Not lets say that after a few months you're spending the daily budget (with room to spare) and through account optimization have reduced the cost per conversion to $12. The client comes to you with additional budget, they can now spend $1,000 a day. At this point you can simply up the daily budget setting and secure the additional conversions within the allowable cost per conversion target. Account optimization will continue with an ongoing focus on reducing the cost per conversion.

I've often used the car analogy when talking with clients about this - we're building a car (account) that can go 100MPH (spend $100/day) but we'll only go 30MPH (spend $30/day) until you're ready to go faster. When you're ready to go faster we'll just give it some gas, no major changes required.

All that said, this is only applicable to clients that have fixed budgets. For clients that have "as much as you can spend within these parameters" budgets you can just hold it floored from day 1.

 
At 9:40 AM, Blogger Jordan McClements said...

This is a really great post.

I just have one question, is it really necessary to up the budget to $5000?

Would $1000 (or maybe even $2000) not do just as well?

I read 'Mastering Search Engine Advertising' by Richard Stokes, and he also recommended setting the max daily budget massively over what you would normally expect to spend with your current bids, and I understand the concept..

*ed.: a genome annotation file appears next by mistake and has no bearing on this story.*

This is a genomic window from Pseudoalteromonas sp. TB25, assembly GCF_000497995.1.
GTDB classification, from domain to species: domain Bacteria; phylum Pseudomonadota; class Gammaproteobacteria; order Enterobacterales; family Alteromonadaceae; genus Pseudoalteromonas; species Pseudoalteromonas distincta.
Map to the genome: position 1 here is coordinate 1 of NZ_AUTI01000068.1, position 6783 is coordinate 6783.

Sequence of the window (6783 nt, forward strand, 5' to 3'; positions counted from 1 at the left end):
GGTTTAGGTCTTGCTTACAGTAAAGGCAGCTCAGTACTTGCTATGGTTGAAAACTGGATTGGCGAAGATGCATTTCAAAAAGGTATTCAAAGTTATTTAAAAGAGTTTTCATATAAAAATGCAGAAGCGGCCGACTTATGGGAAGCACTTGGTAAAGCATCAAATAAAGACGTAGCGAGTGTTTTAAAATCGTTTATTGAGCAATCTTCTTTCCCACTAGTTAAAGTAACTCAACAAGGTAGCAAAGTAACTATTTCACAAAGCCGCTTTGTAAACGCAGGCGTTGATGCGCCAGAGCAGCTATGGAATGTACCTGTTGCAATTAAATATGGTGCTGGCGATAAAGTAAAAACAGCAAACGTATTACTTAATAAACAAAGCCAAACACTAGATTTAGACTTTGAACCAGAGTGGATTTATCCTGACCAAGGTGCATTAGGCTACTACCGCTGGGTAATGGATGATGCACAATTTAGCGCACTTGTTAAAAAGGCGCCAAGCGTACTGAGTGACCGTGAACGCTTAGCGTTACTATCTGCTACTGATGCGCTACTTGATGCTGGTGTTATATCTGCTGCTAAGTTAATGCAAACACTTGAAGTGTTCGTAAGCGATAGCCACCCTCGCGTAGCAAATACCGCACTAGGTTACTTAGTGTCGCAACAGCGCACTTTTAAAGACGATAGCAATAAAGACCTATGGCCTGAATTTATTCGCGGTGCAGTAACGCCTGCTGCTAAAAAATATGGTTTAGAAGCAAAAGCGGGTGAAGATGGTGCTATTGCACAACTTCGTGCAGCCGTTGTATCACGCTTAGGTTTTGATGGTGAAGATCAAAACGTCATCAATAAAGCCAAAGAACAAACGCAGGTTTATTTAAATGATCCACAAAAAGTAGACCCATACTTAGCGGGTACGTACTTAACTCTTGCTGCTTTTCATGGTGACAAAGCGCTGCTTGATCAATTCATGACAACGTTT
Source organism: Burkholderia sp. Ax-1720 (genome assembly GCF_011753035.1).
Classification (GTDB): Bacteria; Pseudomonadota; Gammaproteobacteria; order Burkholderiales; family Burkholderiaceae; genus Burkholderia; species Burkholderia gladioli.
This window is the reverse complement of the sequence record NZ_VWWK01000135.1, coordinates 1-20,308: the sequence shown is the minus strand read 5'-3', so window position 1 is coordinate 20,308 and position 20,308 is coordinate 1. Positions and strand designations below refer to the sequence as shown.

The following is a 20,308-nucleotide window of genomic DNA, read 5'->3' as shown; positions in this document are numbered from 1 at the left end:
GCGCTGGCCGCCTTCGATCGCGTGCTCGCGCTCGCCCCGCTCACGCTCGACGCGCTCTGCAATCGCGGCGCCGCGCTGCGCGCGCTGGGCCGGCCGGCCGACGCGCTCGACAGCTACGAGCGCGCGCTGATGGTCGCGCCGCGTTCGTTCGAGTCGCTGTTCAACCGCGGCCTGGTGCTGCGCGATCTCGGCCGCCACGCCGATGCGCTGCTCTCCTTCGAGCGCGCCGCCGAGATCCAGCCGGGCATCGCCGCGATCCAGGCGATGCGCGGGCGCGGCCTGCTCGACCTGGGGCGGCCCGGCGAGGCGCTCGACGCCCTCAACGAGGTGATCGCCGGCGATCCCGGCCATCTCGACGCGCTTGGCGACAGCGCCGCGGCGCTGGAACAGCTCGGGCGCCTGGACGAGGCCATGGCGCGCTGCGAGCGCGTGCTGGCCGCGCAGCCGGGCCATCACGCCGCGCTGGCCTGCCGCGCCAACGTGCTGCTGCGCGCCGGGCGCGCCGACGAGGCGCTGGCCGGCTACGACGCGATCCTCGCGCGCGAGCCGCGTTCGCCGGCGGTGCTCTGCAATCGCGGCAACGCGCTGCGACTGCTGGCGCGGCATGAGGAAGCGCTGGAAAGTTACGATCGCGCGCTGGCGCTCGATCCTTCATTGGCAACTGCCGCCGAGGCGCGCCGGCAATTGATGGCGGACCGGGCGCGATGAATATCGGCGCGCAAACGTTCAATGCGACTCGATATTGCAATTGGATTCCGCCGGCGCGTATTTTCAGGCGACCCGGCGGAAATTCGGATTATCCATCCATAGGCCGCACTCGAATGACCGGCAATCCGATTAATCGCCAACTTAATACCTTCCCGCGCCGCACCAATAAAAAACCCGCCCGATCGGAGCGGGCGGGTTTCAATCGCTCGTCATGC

But what would be the difference (in coverage, clicks, CTR, Conversions) in the above example between a daily max of $5000 and $2000?

 
At 12:48 PM, Blogger Jeremy Mayes said...

Hello Jordan,

I suggested $5,000 so that the advertiser would know what their current campaign was capable of. Now that it's set at $5,000 if he's only spending $2,000 a day he knows it's not a budget issue, that's just likely what the campaign is capable of producing as it's currently built out. I find it very helpful to know where the "ceiling" is in the accounts I've worked on - makes planning and forecasting a heck of a lot easier.

 
At 9:55 AM, Blogger Jordan McClements said...

OK. Thanks!

 
At 3:26 AM, Anonymous Dave Carruthers said...

Jordan

This is a great post and very informative I would agree Ads should always be on accelerated however it is important to look at the time you conversions happen and maybe use Ad Scheduling as you dont want to burn all your cash by midday when most of your conversions come after 6.

Also the only problem when just increasing budget is sometimes there is more traffic out there but it is more generic traffic. For example you bid on blue widgets Cost Per Conversion 4.50 and large blue widgets Cost Per Conversion 1.25 google may tell you that you are missing out on 66% of clicks but these clicks are typically for the higher cost per conversion keyword thus increasing overall cost per conversion.

What would you do in this situation, peel out the broader terms into individual ad groups?

 
At 8:05 AM, Anonymous umair said...